In both my reading of ROLE Reversal and learning how to use the 3D GameLab interface to gamify my classes the concept of student autonomy and choice is very important to create a student-centered experience. Kids need multiple pathways for learning and for demonstrating their learning. That needs to be balanced by the need for a scope and sequence. For example, in Science there are labs that we need to do as a whole class at the same time, in the same order, if only because it’s a nightmare setting up different labs for different kids at different times. Then keeping track of who’s learning what when you have a load of over 130 kids will become too daunting. So how do you balance giving kids choice as to what to study and when to study it vs the need to maintain some kind of pacing?
In game-based learning (GBL) I like the idea of whole class “Raids” for whole class, paced activities. Overall, I set the pace by keeping certain quest chains hidden until the prerequisite learning has happened. For example, kids won’t unlock the genetics unit until they’ve completed the mitosis/meiosis unit. At that point the whole class will be following a set of activities that will be offered to everyone all at once. Now there may be kids who are still working on the mitosis/meiosis quest chain or even some who are beginning it. At this point they all still get to participate in the whole class raid, the genetics intro inquiry activity lab even if they aren’t as ready as their comrades. Those who are ready will help their peers as they do in a regular, non-GBL class. Either way it has to happen because the genetics inquiry activity lab works best as a whole class lab. With regards to the follow up I will have smaller quests (activities) where the students have choice as to how they show what they got from the lab and share their data. It could be answering the questions in the textbook or it could be a follow up Internet research on the topic to see if their data was accurate. Just brainstorming here because kids like different things and some are comfortable with different things. Students at this point can even go back and finish their mitosis/meiosis quests. It will be up to the students. After whole group instruction or labs done in small groups it can left up to students whether they want to work in small groups or individually. It helps having a 1:1 environment for that.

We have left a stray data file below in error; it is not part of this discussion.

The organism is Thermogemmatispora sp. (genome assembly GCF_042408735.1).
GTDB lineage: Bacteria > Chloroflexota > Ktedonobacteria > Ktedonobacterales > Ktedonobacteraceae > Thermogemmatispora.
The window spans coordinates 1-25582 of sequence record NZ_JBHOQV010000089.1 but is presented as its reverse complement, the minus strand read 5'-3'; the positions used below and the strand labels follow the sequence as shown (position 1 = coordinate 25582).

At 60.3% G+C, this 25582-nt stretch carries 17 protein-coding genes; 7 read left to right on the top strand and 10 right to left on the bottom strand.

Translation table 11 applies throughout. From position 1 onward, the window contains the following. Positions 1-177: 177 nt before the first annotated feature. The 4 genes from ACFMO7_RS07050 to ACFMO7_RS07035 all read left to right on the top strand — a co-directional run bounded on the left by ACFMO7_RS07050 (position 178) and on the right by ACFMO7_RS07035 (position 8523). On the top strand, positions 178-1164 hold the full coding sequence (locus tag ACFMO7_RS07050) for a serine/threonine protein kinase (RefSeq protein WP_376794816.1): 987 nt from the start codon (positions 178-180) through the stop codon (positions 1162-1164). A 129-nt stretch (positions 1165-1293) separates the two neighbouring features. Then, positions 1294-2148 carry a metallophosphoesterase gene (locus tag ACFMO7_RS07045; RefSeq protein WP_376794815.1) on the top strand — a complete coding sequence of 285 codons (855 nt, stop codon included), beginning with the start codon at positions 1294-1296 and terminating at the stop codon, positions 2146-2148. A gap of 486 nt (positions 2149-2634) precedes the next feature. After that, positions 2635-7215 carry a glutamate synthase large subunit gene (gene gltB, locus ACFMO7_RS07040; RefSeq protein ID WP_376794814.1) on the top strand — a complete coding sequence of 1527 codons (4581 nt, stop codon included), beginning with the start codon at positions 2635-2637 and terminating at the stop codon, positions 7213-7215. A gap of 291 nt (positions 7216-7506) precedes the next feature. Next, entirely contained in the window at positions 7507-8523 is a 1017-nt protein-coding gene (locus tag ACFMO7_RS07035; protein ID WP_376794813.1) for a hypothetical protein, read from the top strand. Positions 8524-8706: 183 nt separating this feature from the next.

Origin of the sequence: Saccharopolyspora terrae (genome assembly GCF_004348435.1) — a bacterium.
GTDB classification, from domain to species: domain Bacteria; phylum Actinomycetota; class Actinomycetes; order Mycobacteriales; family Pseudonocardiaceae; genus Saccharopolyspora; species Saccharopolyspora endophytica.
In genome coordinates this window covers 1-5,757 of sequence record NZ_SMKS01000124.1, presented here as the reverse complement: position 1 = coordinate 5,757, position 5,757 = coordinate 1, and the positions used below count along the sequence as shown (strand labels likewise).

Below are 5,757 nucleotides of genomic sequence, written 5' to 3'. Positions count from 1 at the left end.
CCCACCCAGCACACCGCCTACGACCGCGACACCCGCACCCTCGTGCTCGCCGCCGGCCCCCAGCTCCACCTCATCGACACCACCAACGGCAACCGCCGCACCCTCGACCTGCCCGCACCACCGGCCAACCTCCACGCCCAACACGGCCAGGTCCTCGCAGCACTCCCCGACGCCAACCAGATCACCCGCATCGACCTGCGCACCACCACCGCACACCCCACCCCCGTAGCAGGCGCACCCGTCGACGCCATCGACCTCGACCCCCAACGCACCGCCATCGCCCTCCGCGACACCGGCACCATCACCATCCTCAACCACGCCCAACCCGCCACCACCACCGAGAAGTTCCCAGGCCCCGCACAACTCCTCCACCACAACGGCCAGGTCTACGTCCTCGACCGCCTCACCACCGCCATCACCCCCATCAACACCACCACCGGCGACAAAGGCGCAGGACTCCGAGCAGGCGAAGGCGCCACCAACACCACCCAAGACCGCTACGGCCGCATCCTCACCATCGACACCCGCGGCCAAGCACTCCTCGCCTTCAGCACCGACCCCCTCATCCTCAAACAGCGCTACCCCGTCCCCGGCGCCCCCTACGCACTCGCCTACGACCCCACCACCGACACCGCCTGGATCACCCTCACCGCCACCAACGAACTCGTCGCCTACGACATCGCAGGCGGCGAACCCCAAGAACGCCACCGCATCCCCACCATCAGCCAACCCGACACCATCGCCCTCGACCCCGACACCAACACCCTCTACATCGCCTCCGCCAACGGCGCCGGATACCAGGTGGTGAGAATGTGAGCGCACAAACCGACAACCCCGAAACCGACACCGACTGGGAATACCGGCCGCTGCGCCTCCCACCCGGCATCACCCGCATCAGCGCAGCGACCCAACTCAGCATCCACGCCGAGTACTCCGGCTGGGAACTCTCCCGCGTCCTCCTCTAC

Follow-up to labs isn’t the only concern, what about background knowledge before doing a lab as in the case of the students who weren’t done, or hadn’t really started, the mitosis/meiosis quests even though the rest of the class was ready for the genetics quests? I will offer multiple paths to having kids gain that background knowledge. Or let kids choose how they gain the background knowledge and their quest(s) won’t be approved until they can demonstrate they have the background knowledge. Even in a regular classroom there will be kids who don’t have the background knowledge even when we “teach” our butts off so I’m not too concerned here. My main goal with pre-lab activities is surfacing their preconceptions and see where we have to go from there. As long as all kids get to that, then they’ll at least get something out of the lab and I’ll have knowledge of where they were before the lab so I can see if the they progressed after the lab.
In ROLE Reversal by Mark Barnes he outlines strategies to develop a classroom where students are autonomous and in charge of their own learning, which seems to match what 3DGL does. I’m using Mark’s book to help me make my classes more student-centered. And using a gaming model with the 3DGL interface works well with a ROLE (Results Only Learning Environment) classroom. I’m willing to take the plunge and try it. I just haven’t planned it all out yet. So far I’m starting by preparing the 3DGL interface, building all the quests. Then I’ll figure out how to make it all a ROLE classroom. Thank goodness I have plenty of summer left!